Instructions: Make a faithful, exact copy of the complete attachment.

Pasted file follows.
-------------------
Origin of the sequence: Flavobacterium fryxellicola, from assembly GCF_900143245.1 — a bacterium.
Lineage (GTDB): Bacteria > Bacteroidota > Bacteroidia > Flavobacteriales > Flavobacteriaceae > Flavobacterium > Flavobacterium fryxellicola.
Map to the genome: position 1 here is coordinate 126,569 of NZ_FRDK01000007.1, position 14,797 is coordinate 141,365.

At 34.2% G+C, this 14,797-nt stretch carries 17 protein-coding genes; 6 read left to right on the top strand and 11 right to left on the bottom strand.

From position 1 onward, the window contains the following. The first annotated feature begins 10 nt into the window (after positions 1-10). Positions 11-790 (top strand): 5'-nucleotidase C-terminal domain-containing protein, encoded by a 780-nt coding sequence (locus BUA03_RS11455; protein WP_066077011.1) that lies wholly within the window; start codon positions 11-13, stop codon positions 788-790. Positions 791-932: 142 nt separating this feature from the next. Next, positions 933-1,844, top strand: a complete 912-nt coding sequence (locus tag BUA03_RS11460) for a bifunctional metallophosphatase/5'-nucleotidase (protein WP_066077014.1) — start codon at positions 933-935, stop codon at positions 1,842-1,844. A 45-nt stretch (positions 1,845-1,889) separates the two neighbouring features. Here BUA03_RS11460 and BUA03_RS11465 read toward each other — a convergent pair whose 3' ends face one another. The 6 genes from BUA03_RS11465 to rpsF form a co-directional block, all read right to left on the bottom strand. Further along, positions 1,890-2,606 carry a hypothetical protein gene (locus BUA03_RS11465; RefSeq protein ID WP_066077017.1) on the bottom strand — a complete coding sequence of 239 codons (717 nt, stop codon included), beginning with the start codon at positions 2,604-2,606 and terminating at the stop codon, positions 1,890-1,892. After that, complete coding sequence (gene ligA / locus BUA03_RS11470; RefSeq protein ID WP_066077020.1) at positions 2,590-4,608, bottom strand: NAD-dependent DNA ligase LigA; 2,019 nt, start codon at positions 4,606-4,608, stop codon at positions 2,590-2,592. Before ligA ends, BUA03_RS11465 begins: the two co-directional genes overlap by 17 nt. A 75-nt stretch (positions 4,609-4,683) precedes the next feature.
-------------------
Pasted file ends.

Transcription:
Origin of the sequence: Flavobacterium fryxellicola, from assembly GCF_900143245.1 — a bacterium.
Lineage (GTDB): Bacteria > Bacteroidota > Bacteroidia > Flavobacteriales > Flavobacteriaceae > Flavobacterium > Flavobacterium fryxellicola.
Map to the genome: position 1 here is coordinate 126,569 of NZ_FRDK01000007.1, position 14,797 is coordinate 141,365.

At 34.2% G+C, this 14,797-nt stretch carries 17 protein-coding genes; 6 read left to right on the top strand and 11 right to left on the bottom strand.

From position 1 onward, the window contains the following. The first annotated feature begins 10 nt into the window (after positions 1-10). Positions 11-790 (top strand): 5'-nucleotidase C-terminal domain-containing protein, encoded by a 780-nt coding sequence (locus BUA03_RS11455; protein WP_066077011.1) that lies wholly within the window; start codon positions 11-13, stop codon positions 788-790. Positions 791-932: 142 nt separating this feature from the next. Next, positions 933-1,844, top strand: a complete 912-nt coding sequence (locus tag BUA03_RS11460) for a bifunctional metallophosphatase/5'-nucleotidase (protein WP_066077014.1) — start codon at positions 933-935, stop codon at positions 1,842-1,844. A 45-nt stretch (positions 1,845-1,889) separates the two neighbouring features. Here BUA03_RS11460 and BUA03_RS11465 read toward each other — a convergent pair whose 3' ends face one another. The 6 genes from BUA03_RS11465 to rpsF form a co-directional block, all read right to left on the bottom strand. Further along, positions 1,890-2,606 carry a hypothetical protein gene (locus BUA03_RS11465; RefSeq protein ID WP_066077017.1) on the bottom strand — a complete coding sequence of 239 codons (717 nt, stop codon included), beginning with the start codon at positions 2,604-2,606 and terminating at the stop codon, positions 1,890-1,892. After that, complete coding sequence (gene ligA / locus BUA03_RS11470; RefSeq protein ID WP_066077020.1) at positions 2,590-4,608, bottom strand: NAD-dependent DNA ligase LigA; 2,019 nt, start codon at positions 4,606-4,608, stop codon at positions 2,590-2,592. Before ligA ends, BUA03_RS11465 begins: the two co-directional genes overlap by 17 nt. A 75-nt stretch (positions 4,609-4,683) precedes the next feature.